As shown in FIG. 7, the upper stream side of the plasma stream 6 has a strong magnetic field, while the down stream side has a weak magnetic field. Because of the interaction between the gradient of such the magnetic field and the negative potential at the surface of the target 41, electrons e as well as secondary electrons emitted from the surface of the target 41 are trapped between the plasma stream 6 and the surface of the target 41. As a result, a plasma density of the plasma stream 6 is increased in the vicinity of the surface of the target 41, so that the surface of the specimen substrate 7 is not damaged. Furthermore, abnormal discharge can be avoided and the ionization efficiency can be improved.

A detailed embodiment of an arrangement of the sputtering target 41 and its associated portions in the plasma deposition apparatus shown in FIG. 6 is shown in FIG. 8. Here, the shield electrode 43 consists of an upper shield electrode 43A, a lower shield electrode 43B and a peripheral shield electrode 43C interposed between the upper and lower electrodes 43A and 43B. A flange 43D of the intermediate shield electrode 43C is securely attached by screws 47 to the top member 2A of the specimen chamber 2. Since the shield electrode 43 is grounded, it can be directly attached to the specimen chamber 2. Each of the upper and lower shield electrode 43A and 43B is in the form of a ring with an upright flange and both the upper and lower electrodes 43A and 43B or only the lower shield electrode 43B is removably attached to the peripheral shield electrode 43C by screws 48. A ring-shaped insulating spacer 49 made of a working ceramic, for example, MACOR, the trade mark of the product of Corning Glass Works is interposed between the lower shield electrode 43B and the target holder 42 in such a way that the target holder 42, i.e., the sputtering target 41 is supported by the spacer 49.

According to the second embodiment of the present invention, the target 41 is in the form of a cylinder so that its construction is very simple. That is, a striplike sheet of sputtering material may be folded into the form of a cylinder and then inserted into the target holder 42 to follow the inner surface of the holder 42. Therefore, various kinds of sputtering materials can be used easily and in an inexpensive manner. In one example of the second embodiment, the wall thickness of the cylindrical target holder 42 may be 5 mm, the inner diameter thereof may be 84 mm and the wall thickness of the cylindrical target 41 may be 2 mm. In this way, the cylindrical target 41 may have a thin wall thickness, and thus various kinds of sputtering materials in the form of stripe can be used to form a cylinder easily. Furthermore, the replacement of the target 41 is very simple.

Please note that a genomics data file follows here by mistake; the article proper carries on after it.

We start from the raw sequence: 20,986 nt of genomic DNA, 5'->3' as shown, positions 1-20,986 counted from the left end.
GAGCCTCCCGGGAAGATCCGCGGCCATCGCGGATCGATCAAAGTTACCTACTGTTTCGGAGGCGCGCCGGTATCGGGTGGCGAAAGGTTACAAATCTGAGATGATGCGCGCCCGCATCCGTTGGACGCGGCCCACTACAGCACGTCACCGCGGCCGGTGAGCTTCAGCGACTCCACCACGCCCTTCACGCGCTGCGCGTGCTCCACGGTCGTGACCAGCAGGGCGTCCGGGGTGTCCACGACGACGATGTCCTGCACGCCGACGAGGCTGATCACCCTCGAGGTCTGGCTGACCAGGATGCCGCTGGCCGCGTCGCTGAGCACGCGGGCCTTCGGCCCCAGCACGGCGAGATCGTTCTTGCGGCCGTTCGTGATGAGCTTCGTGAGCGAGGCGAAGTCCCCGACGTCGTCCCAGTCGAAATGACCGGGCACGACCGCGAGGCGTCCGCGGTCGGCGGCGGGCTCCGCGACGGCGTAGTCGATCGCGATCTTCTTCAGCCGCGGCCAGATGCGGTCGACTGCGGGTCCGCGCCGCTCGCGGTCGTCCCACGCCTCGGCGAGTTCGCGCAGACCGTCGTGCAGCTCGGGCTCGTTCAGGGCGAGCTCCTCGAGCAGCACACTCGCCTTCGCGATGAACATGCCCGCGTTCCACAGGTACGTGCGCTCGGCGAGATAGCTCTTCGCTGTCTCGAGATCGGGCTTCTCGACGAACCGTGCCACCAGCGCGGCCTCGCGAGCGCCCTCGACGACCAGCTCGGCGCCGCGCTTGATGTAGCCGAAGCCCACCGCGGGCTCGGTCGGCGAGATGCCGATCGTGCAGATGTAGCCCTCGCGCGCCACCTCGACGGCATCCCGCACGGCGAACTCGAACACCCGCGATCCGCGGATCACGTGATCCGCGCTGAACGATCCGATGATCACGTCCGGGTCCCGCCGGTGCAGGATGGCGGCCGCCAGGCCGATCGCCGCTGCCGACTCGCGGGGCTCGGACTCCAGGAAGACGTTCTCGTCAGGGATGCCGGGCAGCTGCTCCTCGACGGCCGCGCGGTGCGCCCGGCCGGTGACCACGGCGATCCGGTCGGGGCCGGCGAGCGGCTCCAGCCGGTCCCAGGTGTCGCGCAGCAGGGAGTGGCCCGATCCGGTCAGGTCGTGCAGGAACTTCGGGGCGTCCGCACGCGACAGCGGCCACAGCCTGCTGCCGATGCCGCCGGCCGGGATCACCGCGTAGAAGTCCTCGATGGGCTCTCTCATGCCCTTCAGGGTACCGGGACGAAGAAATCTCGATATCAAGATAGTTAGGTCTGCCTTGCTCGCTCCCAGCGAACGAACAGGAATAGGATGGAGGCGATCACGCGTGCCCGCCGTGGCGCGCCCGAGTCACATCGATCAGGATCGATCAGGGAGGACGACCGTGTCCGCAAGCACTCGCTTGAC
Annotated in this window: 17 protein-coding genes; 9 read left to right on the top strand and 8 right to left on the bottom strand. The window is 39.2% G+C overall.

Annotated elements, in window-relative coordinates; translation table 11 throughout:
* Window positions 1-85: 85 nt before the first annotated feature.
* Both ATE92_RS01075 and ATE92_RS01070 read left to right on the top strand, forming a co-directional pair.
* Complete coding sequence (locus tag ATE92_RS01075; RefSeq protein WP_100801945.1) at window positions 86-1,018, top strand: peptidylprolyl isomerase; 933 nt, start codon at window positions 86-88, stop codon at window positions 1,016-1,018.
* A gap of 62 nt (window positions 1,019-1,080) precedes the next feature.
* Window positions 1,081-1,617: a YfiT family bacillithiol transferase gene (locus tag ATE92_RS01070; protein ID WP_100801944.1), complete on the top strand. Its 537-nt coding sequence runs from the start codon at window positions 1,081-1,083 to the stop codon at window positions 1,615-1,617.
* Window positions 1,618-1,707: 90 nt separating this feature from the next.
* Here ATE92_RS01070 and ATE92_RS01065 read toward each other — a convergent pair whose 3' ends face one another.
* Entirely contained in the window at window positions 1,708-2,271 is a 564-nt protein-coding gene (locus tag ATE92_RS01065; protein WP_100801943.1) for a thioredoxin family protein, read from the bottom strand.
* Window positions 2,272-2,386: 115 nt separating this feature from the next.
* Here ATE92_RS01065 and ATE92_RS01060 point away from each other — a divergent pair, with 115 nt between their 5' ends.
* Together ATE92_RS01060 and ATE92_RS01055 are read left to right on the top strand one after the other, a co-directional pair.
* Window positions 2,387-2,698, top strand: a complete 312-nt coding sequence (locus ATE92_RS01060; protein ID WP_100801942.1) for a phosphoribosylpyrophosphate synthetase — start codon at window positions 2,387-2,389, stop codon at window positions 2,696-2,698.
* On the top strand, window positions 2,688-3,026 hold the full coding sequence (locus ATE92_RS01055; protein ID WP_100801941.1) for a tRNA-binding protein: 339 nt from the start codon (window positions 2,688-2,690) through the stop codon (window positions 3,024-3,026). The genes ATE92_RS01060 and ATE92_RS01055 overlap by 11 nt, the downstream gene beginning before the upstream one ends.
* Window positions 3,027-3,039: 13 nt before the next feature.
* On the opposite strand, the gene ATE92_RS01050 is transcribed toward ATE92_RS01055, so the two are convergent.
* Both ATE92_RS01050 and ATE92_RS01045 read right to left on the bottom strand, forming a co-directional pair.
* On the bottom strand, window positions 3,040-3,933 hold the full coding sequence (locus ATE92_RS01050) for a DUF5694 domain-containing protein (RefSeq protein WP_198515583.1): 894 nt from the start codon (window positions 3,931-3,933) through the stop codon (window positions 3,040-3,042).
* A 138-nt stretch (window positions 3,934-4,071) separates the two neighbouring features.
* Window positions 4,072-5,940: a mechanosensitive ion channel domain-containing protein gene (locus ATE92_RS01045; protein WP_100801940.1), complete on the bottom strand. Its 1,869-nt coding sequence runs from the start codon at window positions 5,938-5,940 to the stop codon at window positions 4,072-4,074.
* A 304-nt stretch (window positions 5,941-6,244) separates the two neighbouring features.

Referring still to FIG. 8, a supporting cylinder 50 is protruded from the holder 42 and is radially outwardly extended through the peripheral shield electrode 43C. An electrode 52 is secured to the inside of the supporting cylinder 50. One end of the electrode 52 is brought into electrical contact with the outer cylindrical wall surface of the sputtering target 41. The outer end of the electrode 52 has an extended blind hole which receives a pin 51 for supplying an electrical power from the power supply 19. The pin 51 is supported by and extended through a first insulating cylinder 53 which is fittable to the supporting cylinder 50. Another or second insulating cylinder 54 is fitted to the first insulating cylinder 53, so that a portion in which the free end of the pin 51 is connected to a feed line 55 from the power supply 19 is accommodated inside of the second insulating cylinder 54. In this way, the pin 51 is made insertable to the electrode 52, so that a power from the power supply 19 can be supplied to the target 41.

Furthermore, the cooling pipe or tube 44 may surround the peripheral electrode 43C, so that the sputtering target 41 is cooled by the heat transfer by radiation and that the temperature rise of the specimen substrate and the inside of the specimen chamber is prevented. As a result of this structure, a thin film may be formed in a stabilized manner.

Since the ions 56 in the plasma stream which are generated in the plasma formation chamber 1 and transported by the diverging magnetic field flow into a plasma sheath 57 in an efficient manner, so that the target current is increased and consequently the deposition rate is improved. As a result of the interaction between the negative potential on the target surface and the gradient of the diverging magnetic field, the electrons are trapped between the plasma formation chamber 1 and the sputtering target 41, so that the abnormal discharge may be prevented and the ionization efficiency can be improved.